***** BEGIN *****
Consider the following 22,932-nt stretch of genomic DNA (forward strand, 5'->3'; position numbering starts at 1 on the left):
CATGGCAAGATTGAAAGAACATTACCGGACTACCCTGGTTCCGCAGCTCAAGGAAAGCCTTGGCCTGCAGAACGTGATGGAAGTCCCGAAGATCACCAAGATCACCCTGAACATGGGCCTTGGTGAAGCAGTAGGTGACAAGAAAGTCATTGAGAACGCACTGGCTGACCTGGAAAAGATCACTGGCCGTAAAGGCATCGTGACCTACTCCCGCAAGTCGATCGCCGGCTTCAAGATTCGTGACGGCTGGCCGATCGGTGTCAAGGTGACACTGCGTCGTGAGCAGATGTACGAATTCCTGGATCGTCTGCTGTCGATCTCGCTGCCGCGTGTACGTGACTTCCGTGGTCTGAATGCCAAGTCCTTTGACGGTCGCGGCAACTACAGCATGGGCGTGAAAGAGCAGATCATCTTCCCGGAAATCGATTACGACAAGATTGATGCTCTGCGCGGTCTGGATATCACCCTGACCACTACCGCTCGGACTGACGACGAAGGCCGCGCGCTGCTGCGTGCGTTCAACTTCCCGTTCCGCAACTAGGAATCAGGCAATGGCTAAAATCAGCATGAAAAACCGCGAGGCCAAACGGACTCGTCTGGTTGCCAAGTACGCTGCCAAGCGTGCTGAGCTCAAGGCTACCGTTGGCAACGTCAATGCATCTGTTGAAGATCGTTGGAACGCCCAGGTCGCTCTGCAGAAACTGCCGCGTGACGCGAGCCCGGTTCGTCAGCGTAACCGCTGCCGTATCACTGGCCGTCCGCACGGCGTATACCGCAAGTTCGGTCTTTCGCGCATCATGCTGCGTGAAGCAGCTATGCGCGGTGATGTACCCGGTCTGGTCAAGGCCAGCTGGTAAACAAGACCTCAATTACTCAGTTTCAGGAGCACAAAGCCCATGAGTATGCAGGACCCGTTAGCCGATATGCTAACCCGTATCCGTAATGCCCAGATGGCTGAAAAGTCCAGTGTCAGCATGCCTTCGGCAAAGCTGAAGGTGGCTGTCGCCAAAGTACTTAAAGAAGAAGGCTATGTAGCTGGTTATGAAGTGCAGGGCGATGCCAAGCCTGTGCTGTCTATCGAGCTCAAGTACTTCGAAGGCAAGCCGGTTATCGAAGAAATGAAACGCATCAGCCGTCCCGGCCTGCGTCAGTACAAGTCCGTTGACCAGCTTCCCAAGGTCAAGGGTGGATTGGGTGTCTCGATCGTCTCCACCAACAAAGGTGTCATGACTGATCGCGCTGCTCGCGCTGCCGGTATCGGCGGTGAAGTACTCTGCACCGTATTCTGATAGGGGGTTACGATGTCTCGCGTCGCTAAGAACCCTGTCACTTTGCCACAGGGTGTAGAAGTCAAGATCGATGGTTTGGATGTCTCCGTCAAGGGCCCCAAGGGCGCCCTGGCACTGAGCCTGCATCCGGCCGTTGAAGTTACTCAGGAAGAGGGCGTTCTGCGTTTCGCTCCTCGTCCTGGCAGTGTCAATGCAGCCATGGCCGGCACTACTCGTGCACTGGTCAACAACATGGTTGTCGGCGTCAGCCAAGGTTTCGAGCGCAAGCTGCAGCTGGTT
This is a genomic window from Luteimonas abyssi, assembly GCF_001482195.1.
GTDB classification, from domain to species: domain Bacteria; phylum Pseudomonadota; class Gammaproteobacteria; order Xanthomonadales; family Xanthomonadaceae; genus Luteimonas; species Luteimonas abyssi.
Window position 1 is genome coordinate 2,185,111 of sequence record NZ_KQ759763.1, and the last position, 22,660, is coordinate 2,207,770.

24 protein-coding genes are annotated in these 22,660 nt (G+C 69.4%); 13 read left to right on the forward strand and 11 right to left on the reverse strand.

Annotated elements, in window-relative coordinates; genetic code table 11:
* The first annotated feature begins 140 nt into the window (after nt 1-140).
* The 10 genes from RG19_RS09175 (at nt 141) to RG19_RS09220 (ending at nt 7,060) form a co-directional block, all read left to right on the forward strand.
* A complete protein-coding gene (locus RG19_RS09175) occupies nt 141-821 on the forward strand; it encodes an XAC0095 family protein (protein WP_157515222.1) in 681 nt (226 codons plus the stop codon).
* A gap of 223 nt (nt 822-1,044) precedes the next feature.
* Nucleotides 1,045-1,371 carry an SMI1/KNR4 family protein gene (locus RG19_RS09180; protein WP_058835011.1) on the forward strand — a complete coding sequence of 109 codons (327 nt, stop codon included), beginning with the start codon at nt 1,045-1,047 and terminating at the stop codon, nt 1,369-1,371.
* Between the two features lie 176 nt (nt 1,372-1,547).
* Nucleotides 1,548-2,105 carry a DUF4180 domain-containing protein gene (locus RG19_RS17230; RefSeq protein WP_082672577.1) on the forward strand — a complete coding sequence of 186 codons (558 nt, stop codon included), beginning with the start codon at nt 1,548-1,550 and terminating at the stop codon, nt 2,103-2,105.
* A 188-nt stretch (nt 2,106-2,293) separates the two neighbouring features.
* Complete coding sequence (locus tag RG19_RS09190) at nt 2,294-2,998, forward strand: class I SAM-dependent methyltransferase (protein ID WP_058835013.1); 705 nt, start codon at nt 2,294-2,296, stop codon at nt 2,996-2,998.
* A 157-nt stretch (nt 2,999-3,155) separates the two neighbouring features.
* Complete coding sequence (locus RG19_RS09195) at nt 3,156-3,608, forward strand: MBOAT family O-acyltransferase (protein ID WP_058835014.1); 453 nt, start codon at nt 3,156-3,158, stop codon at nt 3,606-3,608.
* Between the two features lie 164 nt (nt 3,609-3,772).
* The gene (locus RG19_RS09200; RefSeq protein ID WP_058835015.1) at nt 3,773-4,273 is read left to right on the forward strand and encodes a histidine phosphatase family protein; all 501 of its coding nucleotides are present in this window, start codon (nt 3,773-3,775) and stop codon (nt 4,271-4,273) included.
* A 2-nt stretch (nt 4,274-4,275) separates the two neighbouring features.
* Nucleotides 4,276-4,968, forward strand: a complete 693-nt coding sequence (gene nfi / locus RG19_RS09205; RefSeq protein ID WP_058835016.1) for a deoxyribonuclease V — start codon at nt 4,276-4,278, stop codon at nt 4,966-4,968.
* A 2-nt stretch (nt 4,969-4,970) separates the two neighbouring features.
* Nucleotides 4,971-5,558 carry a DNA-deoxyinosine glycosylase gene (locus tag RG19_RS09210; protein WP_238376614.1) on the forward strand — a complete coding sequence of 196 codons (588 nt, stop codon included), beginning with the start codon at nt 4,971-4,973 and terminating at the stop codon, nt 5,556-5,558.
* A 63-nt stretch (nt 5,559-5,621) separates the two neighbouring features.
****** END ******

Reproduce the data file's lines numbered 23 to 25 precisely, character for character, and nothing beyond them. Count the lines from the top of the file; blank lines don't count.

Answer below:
* A 2-nt stretch (nt 4,969-4,970) separates the two neighbouring features.
* Nucleotides 4,971-5,558 carry a DNA-deoxyinosine glycosylase gene (locus tag RG19_RS09210; protein WP_238376614.1) on the forward strand — a complete coding sequence of 196 codons (588 nt, stop codon included), beginning with the start codon at nt 4,971-4,973 and terminating at the stop codon, nt 5,556-5,558.
* A 63-nt stretch (nt 5,559-5,621) separates the two neighbouring features.